Obrazy na stronie

The major was, I said, a brave man; and when he found that he really was not dead, he soon rallied and stood upon his feet.

But, to a brave man, honour is dearer than life; and to the major, his whiskers were dearer than honour itself!

His whiskers did I say? Alack ! he had no whiskers ! He had a part of one whisker, most atrociously singed and discoloured. But its fellow was gone for ever.

Not the foliage-the branches--the trunks merely; the very roots were gone!

Had they been only shorn—no matter how close to the skin time would have done his work : they would have grown again. As it was, the major was in the predicament of Othello, after he put the light out :

" He kuew not where was that Promethean grease

That could their life relumine.” It would be trifling to dwell on the comical expression of a man's face, when one whisker was taken off clean, and the other was left standing, but browned and crisped like a fox's tail dipped in aqua-fortis. Not to laugh, was Roman rmness

Major Crowbar was a doomed man, and he felt it. He said nothing. He walked off the ground in a worse pickle than be walked on it, but he was as dignified as ever.

He never saw Dorothy more. It was useless. She loved him for his whiskers—and his whiskers were gone !


THERE is not an inhabitant of Paris, or its environs, within a day's journey, who has not heard of the promenade to Longchamps.* Male and female artistes of fashion have, for months prior to Passion week, been racking the invention of themselves and their assistants to discover some new cut, some fresh trimming, some hitherto unheard-of ornament in the thousand.. and-one vagaries of female costume; and thrice happy is he, she, or it, that has hit upon a novelty to be sported for the first time at Longchamps ;-it is the season for fashion to renew its follies, every one dreams of change and fancied improve

* Promenade in French has three applications ; promenade à l'eau, à cheval, and à pied, and possibly a fourth may now be added by the science of aërostation, promenade en l'air; but they may all be rendered correctly in English, by the term excursion as walking in the water, or in the air, are feats not yet brought to perfection.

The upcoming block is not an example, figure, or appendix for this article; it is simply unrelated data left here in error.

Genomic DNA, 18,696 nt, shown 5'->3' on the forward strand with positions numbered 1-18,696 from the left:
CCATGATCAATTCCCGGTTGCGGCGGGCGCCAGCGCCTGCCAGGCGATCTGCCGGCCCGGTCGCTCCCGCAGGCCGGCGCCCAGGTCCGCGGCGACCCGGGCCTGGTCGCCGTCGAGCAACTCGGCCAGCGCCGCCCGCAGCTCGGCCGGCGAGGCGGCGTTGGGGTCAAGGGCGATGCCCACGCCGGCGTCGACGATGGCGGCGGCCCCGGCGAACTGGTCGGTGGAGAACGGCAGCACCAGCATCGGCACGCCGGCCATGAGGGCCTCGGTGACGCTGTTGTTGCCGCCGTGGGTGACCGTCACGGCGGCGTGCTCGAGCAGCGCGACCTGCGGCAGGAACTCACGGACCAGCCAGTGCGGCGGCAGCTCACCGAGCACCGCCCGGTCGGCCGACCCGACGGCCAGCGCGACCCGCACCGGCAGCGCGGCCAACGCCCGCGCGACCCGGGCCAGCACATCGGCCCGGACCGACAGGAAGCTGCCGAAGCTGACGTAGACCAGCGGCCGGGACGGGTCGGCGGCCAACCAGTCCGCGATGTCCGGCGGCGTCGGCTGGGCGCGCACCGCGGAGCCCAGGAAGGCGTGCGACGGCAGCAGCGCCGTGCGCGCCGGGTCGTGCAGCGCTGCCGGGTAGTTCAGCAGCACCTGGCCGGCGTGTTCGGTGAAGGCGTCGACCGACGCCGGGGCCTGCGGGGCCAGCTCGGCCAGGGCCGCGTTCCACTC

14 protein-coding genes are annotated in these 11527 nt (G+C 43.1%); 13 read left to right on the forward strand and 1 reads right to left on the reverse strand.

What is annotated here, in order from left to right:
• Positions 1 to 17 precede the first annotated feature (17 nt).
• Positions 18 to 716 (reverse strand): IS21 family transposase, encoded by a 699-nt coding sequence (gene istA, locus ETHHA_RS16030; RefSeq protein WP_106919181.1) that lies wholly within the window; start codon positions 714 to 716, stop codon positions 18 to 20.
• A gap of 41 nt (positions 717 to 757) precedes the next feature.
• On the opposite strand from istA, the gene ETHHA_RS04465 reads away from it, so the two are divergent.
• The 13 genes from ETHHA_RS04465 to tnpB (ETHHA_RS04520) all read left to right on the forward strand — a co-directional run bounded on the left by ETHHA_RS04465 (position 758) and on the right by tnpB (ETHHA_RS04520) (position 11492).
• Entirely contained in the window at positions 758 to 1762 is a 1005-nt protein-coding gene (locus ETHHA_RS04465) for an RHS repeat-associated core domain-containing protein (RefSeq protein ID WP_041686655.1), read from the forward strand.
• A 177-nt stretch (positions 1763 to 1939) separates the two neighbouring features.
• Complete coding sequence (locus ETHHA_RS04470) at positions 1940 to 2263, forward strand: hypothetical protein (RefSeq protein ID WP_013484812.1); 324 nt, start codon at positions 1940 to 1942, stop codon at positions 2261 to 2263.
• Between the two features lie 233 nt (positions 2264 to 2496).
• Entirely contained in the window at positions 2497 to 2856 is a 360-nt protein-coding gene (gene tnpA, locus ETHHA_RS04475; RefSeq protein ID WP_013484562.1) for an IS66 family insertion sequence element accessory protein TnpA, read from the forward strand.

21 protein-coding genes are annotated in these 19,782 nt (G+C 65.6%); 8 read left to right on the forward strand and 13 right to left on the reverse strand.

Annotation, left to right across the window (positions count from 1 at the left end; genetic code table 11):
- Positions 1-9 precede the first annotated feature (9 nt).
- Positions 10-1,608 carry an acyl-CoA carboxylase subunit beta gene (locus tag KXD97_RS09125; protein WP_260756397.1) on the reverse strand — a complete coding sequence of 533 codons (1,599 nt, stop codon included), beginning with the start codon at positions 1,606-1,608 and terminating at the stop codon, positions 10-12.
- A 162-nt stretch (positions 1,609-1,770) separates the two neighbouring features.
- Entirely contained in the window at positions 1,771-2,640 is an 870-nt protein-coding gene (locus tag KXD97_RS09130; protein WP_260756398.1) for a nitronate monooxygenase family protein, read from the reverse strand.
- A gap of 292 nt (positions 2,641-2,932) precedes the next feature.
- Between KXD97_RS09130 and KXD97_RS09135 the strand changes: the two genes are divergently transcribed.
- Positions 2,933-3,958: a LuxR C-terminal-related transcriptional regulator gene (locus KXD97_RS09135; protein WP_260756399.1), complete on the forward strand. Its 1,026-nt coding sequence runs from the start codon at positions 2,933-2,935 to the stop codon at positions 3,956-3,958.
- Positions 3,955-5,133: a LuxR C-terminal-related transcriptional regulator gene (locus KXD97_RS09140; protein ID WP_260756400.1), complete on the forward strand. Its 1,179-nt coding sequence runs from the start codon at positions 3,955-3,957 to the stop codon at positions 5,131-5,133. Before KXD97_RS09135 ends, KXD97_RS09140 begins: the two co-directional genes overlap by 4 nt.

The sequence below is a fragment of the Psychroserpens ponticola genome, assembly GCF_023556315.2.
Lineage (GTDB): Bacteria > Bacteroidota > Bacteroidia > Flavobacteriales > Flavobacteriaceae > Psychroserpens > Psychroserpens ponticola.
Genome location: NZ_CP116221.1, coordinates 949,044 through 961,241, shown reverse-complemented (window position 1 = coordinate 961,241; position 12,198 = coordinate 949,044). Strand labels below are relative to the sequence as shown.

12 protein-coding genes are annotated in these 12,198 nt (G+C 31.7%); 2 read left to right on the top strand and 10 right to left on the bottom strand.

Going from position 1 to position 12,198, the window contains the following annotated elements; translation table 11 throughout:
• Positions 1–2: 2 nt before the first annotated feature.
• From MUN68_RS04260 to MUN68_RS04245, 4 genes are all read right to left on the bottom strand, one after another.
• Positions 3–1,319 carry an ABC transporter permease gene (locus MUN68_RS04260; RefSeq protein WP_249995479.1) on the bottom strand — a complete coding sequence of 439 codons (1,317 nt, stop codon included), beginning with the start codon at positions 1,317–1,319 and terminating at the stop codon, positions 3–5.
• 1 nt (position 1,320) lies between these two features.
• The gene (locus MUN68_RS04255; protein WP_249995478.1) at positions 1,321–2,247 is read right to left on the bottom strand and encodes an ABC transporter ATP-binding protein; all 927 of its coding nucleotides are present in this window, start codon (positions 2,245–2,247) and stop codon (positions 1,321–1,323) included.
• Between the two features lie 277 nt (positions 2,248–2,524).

ment in dress, or expense. A certain air of mystery is assumed by the artist, lest his idea should be stolen and rendered valueless by being made public, through a more vulgar medium, or that he should witness the fruit of his midnight vigils gathered by other hands than his own. Not less anxivus is the Parisian belle to be the first to possess this new flounce, or fanciful furbellow, for the excursion to Longchamps. At the first dawn of spring, Of course you go to Longchamps,' is in every one's mouth; it is not, the not knowing why one takes that course, but the not going, that argues oneself unknown in the Parisian world of fashion. As a stranger, and anxious of course to see all that could be seen in foreign parts, I went to Longchamps ; was bewildered with the crowd of equipages, men, women, and horses, and returned, broiled with heat and choked with dust; asking all my friends what the excursion to Longcamps meant :-was it merely a day consecrated to the display of luxury and human vanity ? or had it a higher object in view ? In vain I asked the question: no more satisfactory reply could be obtained, than that every one, who was anything at Paris, went of course to Longchamps, during passion week. Convinced, however mentally, that a custom of such great antiquity must have been founded on something more solid than a mere exhibition of fashion, I mentioned the subject to my learned friend, the Abbe Dubois, who very kindly furnished me with the following legendary and historical facts, but little known even in France, and still less so in England; they may, however, prove interesting to many who seek for general information, and an useful moral may be drawn from the perversion of first causes in this, as well as too many other events of daily occurrence in our own country.